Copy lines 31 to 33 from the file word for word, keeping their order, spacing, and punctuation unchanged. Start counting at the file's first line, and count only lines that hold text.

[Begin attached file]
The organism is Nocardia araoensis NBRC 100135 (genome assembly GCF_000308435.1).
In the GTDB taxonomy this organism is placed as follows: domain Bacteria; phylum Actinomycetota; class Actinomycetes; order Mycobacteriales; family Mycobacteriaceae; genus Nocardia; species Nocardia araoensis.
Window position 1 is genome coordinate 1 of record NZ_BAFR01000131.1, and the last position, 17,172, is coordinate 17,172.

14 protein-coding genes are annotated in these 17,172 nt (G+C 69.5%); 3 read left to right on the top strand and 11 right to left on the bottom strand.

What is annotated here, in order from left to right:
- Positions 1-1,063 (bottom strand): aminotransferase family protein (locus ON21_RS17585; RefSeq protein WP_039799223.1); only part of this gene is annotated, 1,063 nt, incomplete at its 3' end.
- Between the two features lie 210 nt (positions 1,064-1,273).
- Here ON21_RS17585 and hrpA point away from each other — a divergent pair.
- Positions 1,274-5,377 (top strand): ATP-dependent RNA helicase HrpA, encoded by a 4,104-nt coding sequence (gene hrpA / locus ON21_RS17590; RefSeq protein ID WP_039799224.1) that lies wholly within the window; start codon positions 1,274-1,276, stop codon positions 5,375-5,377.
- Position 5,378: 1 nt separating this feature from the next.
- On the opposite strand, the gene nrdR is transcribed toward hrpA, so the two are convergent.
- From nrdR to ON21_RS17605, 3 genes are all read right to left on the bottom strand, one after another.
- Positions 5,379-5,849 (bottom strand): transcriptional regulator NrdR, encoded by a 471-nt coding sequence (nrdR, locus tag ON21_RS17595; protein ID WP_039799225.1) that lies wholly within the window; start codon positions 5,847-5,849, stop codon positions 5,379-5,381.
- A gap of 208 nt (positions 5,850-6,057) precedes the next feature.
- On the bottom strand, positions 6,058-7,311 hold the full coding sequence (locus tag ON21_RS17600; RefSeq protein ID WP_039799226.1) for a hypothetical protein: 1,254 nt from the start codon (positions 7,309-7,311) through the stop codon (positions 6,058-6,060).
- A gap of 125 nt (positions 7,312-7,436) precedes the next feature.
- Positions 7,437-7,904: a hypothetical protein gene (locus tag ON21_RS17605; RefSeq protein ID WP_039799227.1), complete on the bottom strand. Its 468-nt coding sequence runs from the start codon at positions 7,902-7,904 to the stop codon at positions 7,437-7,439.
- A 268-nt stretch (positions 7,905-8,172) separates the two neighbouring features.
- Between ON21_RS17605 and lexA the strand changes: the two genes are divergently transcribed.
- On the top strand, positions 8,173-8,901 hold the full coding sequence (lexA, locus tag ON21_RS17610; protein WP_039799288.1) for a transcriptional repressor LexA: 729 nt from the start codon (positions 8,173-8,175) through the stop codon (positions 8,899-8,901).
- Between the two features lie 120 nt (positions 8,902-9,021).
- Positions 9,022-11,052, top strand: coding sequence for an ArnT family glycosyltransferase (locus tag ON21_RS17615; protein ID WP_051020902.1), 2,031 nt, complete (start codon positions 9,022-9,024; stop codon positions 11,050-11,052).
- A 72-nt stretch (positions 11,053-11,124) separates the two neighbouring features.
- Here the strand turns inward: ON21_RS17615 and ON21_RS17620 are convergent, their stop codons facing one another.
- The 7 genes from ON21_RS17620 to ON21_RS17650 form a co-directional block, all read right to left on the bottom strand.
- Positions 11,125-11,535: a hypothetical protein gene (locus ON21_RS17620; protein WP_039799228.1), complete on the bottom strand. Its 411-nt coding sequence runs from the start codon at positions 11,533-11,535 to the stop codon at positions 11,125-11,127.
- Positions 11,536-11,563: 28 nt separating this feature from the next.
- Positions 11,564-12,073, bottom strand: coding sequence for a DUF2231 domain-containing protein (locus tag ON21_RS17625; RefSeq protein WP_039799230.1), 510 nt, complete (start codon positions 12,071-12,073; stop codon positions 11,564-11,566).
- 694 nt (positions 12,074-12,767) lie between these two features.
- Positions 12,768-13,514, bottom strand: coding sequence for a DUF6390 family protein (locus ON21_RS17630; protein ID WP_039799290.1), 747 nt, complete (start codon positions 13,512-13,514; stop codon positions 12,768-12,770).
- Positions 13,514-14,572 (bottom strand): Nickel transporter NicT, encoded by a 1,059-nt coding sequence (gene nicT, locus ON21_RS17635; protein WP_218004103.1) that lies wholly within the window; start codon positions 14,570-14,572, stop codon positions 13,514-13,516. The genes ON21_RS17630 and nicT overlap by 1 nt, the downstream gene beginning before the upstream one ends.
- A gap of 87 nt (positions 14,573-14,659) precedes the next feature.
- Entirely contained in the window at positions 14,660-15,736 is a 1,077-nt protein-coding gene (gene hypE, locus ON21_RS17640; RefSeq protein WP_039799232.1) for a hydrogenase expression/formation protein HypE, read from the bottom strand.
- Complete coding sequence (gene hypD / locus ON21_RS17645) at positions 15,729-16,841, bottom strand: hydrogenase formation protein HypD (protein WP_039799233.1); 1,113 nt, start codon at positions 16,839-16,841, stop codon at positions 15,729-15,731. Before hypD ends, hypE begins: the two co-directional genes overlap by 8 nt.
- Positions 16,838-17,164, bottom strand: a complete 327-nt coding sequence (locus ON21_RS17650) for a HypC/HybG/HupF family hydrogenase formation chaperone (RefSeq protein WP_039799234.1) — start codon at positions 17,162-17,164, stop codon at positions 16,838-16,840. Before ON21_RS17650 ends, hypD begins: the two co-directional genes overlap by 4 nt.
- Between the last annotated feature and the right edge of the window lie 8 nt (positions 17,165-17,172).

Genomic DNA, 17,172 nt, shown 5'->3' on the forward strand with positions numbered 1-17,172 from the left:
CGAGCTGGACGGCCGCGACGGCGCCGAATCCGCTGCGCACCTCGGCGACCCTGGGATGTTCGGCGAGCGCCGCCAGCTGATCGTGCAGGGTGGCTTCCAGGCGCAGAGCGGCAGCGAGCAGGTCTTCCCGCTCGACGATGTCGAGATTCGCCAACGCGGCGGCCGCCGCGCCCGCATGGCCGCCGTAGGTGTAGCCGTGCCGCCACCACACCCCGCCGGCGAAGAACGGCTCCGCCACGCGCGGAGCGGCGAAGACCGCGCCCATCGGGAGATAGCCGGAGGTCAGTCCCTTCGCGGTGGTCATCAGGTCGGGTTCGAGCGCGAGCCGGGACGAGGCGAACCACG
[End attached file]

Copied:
- Positions 13,514-14,572 (bottom strand): Nickel transporter NicT, encoded by a 1,059-nt coding sequence (gene nicT, locus ON21_RS17635; protein WP_218004103.1) that lies wholly within the window; start codon positions 14,570-14,572, stop codon positions 13,514-13,516. The genes ON21_RS17630 and nicT overlap by 1 nt, the downstream gene beginning before the upstream one ends.
- A gap of 87 nt (positions 14,573-14,659) precedes the next feature.
- Entirely contained in the window at positions 14,660-15,736 is a 1,077-nt protein-coding gene (gene hypE, locus ON21_RS17640; RefSeq protein WP_039799232.1) for a hydrogenase expression/formation protein HypE, read from the bottom strand.